‘I was just in awe of him, snapping little behind-the-scenes of him all the time. I don’t know if anyone noticed that in the room … And he was so humble and saying, “Oh, you know what, that wasn’t my best take, let’s do it again.” And every take sounded amazing. He had such a creative mind and pieces like “Broken Lines”, all those atmospheric things, they don’t even sound like guitars, but it’s Glen on the track. So he really took the album to a new level.’

The band Lamb most often plays with is The Wolfe Brothers, in their joint capacity as support acts and backing band for Lee Kernaghan – a role that looks like it will continue into 2020. For Lamb herself, it’s unsurprising to learn that she has no intention of slowing down for a while just because she’s released a new album. She plays her own show at the Tamworth Country Music Festival in January as well as playing Lee’s show.  After that there will be, she says, a slight break ‘and then we’ll get back to business’.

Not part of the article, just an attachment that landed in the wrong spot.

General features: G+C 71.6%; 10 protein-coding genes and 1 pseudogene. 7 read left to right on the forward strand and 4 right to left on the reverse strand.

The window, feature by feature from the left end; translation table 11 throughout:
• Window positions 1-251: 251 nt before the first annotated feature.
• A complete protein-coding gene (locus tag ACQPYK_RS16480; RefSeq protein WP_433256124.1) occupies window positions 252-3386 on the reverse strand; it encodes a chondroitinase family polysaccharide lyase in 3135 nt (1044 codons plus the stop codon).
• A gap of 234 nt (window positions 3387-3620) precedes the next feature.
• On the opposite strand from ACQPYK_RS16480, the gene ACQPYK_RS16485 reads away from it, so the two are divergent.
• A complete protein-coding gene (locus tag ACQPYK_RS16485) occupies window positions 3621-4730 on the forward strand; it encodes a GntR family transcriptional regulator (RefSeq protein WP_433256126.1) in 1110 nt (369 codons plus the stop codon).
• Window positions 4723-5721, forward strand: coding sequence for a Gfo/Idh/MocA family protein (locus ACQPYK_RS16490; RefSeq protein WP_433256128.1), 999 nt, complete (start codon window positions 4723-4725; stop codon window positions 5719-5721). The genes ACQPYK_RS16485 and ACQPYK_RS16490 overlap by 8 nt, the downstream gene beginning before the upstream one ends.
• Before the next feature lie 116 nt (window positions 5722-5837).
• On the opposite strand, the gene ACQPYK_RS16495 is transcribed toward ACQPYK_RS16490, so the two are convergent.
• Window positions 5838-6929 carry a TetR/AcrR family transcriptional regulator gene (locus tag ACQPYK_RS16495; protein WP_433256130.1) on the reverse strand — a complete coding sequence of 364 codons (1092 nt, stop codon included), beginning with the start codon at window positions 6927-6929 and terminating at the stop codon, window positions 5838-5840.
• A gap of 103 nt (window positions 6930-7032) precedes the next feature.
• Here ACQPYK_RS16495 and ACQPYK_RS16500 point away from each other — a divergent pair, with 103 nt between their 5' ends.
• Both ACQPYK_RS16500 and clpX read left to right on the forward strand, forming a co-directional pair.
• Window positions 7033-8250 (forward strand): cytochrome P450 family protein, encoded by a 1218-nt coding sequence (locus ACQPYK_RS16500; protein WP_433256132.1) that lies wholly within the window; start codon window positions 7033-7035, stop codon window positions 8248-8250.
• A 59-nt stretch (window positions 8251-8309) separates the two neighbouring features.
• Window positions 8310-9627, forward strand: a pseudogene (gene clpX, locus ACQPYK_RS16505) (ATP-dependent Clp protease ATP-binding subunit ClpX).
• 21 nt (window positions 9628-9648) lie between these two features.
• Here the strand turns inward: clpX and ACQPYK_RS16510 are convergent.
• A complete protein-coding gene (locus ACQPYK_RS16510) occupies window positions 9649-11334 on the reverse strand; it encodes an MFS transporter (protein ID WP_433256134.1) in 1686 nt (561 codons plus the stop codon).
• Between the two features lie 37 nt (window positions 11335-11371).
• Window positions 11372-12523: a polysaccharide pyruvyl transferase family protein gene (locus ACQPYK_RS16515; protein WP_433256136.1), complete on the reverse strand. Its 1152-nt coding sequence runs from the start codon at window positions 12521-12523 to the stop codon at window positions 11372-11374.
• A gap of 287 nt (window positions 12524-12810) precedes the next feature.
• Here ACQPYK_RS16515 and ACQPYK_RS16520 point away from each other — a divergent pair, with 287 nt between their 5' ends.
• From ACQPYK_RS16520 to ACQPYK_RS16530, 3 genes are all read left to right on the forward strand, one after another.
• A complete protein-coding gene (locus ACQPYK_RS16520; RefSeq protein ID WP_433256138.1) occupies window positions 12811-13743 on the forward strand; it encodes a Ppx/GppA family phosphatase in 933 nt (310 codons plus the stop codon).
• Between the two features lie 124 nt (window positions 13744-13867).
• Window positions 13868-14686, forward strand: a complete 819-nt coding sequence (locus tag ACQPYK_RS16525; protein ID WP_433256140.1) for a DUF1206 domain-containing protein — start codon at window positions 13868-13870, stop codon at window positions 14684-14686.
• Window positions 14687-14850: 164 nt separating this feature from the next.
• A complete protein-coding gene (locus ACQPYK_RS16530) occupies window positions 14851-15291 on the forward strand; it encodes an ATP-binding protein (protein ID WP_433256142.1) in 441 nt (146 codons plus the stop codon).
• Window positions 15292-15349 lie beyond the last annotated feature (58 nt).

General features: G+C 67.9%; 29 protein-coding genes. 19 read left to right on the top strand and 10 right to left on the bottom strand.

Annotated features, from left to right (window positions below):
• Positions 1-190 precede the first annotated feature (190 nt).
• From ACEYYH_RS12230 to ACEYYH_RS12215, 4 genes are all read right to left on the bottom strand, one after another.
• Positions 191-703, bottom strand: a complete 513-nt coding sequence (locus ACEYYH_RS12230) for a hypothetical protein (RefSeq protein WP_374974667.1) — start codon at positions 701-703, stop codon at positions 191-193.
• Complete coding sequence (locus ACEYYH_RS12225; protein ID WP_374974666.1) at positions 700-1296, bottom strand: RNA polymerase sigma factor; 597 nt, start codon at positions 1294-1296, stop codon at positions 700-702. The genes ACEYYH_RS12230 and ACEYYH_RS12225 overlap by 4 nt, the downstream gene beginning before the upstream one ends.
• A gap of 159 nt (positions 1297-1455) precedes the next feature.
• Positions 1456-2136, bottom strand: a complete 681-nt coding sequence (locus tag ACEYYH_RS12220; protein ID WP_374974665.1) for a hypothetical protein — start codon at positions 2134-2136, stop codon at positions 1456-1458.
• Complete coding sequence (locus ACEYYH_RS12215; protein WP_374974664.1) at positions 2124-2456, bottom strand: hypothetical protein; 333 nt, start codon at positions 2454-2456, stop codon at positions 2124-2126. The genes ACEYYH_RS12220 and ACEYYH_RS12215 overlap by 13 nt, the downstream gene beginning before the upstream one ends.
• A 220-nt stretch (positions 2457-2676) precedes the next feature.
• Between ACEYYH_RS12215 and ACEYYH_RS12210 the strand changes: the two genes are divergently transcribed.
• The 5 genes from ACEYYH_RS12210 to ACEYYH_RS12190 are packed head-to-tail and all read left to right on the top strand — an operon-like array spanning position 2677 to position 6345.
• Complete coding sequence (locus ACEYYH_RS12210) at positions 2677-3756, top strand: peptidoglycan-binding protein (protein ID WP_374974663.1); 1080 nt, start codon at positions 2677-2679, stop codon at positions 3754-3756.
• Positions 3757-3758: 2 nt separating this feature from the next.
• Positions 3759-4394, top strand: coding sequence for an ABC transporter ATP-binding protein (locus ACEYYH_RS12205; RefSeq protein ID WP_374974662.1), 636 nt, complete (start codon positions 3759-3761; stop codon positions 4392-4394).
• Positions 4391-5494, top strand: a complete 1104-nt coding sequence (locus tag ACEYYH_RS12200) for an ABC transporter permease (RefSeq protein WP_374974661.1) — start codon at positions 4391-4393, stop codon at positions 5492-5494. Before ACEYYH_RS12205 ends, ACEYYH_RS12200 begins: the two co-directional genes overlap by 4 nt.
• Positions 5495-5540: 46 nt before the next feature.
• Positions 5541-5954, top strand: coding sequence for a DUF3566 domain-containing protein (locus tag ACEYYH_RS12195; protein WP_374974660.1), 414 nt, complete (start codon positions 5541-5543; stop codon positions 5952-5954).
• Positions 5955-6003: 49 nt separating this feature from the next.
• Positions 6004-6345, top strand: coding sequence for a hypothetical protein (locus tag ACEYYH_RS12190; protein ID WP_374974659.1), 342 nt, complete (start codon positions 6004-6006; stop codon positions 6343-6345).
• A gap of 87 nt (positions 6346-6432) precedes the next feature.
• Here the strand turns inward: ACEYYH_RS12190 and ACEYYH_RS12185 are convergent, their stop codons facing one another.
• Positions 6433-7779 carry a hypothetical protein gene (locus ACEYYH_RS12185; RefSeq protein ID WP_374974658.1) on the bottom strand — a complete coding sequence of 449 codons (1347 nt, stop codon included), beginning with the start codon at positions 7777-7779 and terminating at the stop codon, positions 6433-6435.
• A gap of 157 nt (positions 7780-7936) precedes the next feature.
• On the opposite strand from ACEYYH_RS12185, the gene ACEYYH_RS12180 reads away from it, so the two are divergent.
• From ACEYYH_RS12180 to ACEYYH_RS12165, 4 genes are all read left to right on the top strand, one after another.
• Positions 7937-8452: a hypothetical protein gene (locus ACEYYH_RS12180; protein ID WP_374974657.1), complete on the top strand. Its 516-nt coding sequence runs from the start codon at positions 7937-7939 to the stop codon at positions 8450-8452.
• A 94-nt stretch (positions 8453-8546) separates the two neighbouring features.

‘Then I’ll go to Nashville again midyear with the Soundmart Tours and I’ll have my first trip as a tour guide over there. I get to hang out with a whole bunch of Aussies going over there, go to the CMA Fest and see all the sights and show them around Nashville.’

She will stay in Nashville to write some songs, ‘then I’ll be back to release a couple more singles and do some shows of my own to see out the rest of the year.’

With an album as good as this one to tour, those shows will offer a lot to fans – and you can find out where Lamb is playing by heading to her website.

Broken Lines is out now through ABC Music/Universal.

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www.christielamb.com